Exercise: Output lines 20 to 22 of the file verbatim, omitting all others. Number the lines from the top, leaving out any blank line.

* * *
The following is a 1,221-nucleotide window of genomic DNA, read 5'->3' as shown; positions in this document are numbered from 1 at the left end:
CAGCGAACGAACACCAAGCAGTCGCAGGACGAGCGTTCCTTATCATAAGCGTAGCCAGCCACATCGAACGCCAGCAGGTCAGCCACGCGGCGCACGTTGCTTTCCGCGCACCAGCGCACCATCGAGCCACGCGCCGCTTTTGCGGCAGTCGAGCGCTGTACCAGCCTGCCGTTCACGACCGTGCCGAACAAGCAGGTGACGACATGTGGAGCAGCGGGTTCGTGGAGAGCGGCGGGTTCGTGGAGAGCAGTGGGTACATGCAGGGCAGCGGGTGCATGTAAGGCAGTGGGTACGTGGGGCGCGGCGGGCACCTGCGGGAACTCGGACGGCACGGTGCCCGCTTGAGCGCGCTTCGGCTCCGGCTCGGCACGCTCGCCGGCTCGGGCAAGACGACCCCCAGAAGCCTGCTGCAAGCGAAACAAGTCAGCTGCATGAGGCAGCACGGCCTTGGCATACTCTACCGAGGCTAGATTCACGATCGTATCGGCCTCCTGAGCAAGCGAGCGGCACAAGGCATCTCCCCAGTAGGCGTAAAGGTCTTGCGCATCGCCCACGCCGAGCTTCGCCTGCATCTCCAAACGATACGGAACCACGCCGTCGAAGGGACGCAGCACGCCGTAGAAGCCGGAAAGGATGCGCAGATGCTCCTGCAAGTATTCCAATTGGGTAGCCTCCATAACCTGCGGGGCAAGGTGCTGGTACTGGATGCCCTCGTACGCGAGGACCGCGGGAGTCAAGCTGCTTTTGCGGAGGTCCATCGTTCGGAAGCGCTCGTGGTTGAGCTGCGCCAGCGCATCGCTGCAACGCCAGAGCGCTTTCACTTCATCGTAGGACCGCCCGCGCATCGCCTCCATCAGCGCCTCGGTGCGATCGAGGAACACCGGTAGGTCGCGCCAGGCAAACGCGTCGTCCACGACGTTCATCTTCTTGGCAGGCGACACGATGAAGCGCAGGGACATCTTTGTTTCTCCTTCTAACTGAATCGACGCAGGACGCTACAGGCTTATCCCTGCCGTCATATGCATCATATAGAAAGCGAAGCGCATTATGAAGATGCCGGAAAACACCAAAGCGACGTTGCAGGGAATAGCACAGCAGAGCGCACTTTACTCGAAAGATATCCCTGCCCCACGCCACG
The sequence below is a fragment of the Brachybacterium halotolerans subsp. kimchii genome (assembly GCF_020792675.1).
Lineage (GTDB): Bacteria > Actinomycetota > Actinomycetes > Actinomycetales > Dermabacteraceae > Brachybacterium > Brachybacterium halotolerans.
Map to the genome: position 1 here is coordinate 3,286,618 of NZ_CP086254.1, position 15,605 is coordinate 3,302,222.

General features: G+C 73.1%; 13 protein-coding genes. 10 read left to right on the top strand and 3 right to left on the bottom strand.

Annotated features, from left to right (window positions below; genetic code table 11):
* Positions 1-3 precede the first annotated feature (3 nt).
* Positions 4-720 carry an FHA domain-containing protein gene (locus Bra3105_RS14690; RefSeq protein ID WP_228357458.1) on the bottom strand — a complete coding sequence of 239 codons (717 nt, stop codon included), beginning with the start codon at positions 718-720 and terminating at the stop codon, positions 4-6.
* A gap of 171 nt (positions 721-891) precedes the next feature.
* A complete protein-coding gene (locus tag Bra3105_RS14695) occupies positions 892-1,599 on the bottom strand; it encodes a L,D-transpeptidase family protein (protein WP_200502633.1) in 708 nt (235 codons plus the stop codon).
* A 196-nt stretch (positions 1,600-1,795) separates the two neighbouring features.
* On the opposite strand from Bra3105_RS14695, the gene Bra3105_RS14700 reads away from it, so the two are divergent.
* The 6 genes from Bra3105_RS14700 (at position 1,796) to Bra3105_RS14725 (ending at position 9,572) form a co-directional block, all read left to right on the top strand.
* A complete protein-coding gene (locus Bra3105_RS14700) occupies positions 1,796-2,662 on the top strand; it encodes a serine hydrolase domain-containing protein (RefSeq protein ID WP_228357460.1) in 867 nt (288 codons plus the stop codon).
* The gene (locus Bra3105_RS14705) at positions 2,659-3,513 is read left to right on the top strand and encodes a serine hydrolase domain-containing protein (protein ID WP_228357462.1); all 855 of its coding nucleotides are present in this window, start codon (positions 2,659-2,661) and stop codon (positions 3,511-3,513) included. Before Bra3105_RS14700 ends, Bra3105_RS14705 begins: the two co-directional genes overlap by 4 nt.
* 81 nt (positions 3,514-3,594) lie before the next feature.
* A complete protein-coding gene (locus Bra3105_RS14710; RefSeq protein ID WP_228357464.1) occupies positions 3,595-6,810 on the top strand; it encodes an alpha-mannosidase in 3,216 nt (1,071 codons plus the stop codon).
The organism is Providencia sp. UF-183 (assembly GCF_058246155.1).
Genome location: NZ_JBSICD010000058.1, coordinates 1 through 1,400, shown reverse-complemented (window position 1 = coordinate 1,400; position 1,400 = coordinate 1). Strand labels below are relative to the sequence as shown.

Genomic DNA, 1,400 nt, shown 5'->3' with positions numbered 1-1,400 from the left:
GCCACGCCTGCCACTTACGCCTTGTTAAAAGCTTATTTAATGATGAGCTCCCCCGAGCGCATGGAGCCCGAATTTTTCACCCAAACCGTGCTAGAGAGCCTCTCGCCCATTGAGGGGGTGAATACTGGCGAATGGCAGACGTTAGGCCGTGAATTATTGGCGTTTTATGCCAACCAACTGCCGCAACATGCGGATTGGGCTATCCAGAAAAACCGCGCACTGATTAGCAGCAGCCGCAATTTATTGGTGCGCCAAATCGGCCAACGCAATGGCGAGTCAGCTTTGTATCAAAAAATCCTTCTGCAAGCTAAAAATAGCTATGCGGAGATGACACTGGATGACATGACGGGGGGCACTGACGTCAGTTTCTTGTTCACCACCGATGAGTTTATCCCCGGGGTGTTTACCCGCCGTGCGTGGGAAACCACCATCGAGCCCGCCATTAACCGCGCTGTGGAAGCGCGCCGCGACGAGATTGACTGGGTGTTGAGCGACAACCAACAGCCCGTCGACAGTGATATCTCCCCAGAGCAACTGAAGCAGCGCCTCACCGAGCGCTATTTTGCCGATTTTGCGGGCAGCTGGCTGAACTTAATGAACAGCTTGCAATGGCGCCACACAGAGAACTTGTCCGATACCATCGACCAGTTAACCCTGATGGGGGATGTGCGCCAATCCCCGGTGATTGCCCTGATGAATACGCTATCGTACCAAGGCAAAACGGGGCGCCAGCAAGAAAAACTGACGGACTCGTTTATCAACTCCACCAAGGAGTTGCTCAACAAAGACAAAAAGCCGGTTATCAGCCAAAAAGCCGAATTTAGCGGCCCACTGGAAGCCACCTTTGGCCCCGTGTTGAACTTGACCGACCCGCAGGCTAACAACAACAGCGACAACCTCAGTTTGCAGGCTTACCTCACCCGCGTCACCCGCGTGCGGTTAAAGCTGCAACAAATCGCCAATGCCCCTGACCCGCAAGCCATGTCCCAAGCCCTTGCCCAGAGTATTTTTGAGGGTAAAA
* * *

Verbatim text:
Genome location: NZ_JBSICD010000058.1, coordinates 1 through 1,400, shown reverse-complemented (window position 1 = coordinate 1,400; position 1,400 = coordinate 1). Strand labels below are relative to the sequence as shown.

Genomic DNA, 1,400 nt, shown 5'->3' with positions numbered 1-1,400 from the left:
GCCACGCCTGCCACTTACGCCTTGTTAAAAGCTTATTTAATGATGAGCTCCCCCGAGCGCATGGAGCCCGAATTTTTCACCCAAACCGTGCTAGAGAGCCTCTCGCCCATTGAGGGGGTGAATACTGGCGAATGGCAGACGTTAGGCCGTGAATTATTGGCGTTTTATGCCAACCAACTGCCGCAACATGCGGATTGGGCTATCCAGAAAAACCGCGCACTGATTAGCAGCAGCCGCAATTTATTGGTGCGCCAAATCGGCCAACGCAATGGCGAGTCAGCTTTGTATCAAAAAATCCTTCTGCAAGCTAAAAATAGCTATGCGGAGATGACACTGGATGACATGACGGGGGGCACTGACGTCAGTTTCTTGTTCACCACCGATGAGTTTATCCCCGGGGTGTTTACCCGCCGTGCGTGGGAAACCACCATCGAGCCCGCCATTAACCGCGCTGTGGAAGCGCGCCGCGACGAGATTGACTGGGTGTTGAGCGACAACCAACAGCCCGTCGACAGTGATATCTCCCCAGAGCAACTGAAGCAGCGCCTCACCGAGCGCTATTTTGCCGATTTTGCGGGCAGCTGGCTGAACTTAATGAACAGCTTGCAATGGCGCCACACAGAGAACTTGTCCGATACCATCGACCAGTTAACCCTGATGGGGGATGTGCGCCAATCCCCGGTGATTGCCCTGATGAATACGCTATCGTACCAAGGCAAAACGGGGCGCCAGCAAGAAAAACTGACGGACTCGTTTATCAACTCCACCAAGGAGTTGCTCAACAAAGACAAAAAGCCGGTTATCAGCCAAAAAGCCGAATTTAGCGGCCCACTGGAAGCCACCTTTGGCCCCGTGTTGAACTTGACCGACCCGCAGGCTAACAACAACAGCGACAACCTCAGTTTGCAGGCTTACCTCACCCGCGTCACCCGCGTGCGGTTAAAGCTGCAACAAATCGCCAATGCCCCTGACCCGCAAGCCATGTCCCAAGCCCTTGCCCAGAGTATTTTTGAGGGTAAAA